Scientists have also went on to attest that the effects of climate change may be devastating to California with more frequent and prolonged droughts to be expected in the future. Freshwater sources in California also stem largely from Sacramento and San Joaquin River basins, which have lost significant amounts of water already in the past few years.

Since 2011, the river basins have lost about 20-cubic-kilometers of freshwater and are now at their lowest point (in terms of water level) in the past decade.

The scarcity of water in California has alarmed many people and the government has already implemented programs to lower water usage. Accordingly, Governor Jerry Brown has urged the people of California to reduce their water usage by 20%.

The state has also proposed strict changes in their water policies to try to enact a short-term approach to the drought-stricken state. These policies include “moving toward comprehensive groundwater management, more treatment and reuse of wastewater, more use of storm water, more water efficiency improvements and adjusting water prices to fully cover associated costs.”

However, with the long-term projections of freshwater availability in California, the state will have to implement long-term solutions to the problem.

Because of the effects that water scarcity will have on the agricultural sector, which is heavily tied into the domestic economy, United States President Barack Obama has announced that he plans to appropriate funds towards the drought in California. On February 14, Obama proposed a 1 billion fund to alleviate the future impacts of climate change across the U.S.; he has also pledged 183 million towards drought relief programs in California.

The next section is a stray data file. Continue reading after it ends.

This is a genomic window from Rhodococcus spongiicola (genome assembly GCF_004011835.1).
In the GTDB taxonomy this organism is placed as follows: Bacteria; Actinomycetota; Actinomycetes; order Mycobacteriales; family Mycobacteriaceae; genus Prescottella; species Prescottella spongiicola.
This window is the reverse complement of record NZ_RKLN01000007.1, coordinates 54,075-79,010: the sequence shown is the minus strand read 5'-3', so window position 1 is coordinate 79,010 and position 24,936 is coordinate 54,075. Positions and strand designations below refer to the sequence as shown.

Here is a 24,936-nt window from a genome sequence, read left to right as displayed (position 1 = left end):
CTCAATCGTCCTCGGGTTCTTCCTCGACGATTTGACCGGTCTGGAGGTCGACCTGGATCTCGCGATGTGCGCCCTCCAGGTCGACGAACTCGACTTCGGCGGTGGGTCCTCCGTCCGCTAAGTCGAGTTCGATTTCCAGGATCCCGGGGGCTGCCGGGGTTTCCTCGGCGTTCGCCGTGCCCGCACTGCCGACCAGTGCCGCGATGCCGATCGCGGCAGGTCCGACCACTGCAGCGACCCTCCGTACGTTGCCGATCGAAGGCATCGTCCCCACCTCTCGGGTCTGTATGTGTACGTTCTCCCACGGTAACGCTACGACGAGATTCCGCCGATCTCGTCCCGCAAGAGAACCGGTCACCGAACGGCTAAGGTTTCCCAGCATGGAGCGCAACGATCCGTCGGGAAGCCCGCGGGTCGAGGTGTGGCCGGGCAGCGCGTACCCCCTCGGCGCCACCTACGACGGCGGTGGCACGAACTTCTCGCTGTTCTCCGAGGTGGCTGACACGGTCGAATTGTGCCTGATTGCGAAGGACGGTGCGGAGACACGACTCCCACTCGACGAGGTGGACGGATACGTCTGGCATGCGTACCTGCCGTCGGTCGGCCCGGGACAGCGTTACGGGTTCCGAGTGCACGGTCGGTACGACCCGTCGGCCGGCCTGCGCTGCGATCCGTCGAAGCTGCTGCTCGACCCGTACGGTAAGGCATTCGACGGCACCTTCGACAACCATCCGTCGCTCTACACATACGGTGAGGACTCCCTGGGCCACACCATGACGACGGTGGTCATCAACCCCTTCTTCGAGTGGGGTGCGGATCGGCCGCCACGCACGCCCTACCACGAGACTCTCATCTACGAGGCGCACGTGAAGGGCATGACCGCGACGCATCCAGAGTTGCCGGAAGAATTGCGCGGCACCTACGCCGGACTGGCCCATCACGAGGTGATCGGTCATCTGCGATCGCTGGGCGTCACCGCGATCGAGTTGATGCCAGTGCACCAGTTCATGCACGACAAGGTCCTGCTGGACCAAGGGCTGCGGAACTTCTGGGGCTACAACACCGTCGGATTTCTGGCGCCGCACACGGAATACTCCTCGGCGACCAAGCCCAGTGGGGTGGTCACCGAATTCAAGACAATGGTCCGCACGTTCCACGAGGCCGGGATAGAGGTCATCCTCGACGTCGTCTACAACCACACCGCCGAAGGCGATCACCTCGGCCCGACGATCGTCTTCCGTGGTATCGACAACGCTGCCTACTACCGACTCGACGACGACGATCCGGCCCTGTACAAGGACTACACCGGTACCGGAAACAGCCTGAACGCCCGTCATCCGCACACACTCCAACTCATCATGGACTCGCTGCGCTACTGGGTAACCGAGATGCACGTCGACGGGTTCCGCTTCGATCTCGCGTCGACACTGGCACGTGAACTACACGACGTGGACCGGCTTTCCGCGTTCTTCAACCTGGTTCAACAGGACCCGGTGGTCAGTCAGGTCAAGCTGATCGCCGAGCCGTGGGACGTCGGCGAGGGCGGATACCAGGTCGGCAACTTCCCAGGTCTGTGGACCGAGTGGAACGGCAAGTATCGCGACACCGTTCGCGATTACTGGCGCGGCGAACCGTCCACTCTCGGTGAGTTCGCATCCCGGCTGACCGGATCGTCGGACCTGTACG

After unusual weather events across the globe, including the heat wave in Australia, America’s polar vortex, flooding in Europe and the drought in California, the president has recently made steps to push his agenda on climate change. Especially focusing on rural America, Obama has also made steps to ensure the future of American agriculture, a sector that is already being heavily threatened by climate change impacts through various weather events.

The federal funds proposed by Obama are expected to become frequent as time progresses due to the projections of increasing severity in weather related events. In addition to the environmental stability that climate change threatens, economic stability is of the greatest concerns. Both short-term and long-term solutions will be required because problems are already evident, and they are expected to get significantly worse.

As stated by Obama, “A changing climate means that weather-related disasters like droughts, wildfires, storms, floods are potentially going to be costlier and they’re going to be harsher.”

– Jugal Patel

Sources: My Desert, NY Times, My Sinchew
Photo: Embracing the Red Queen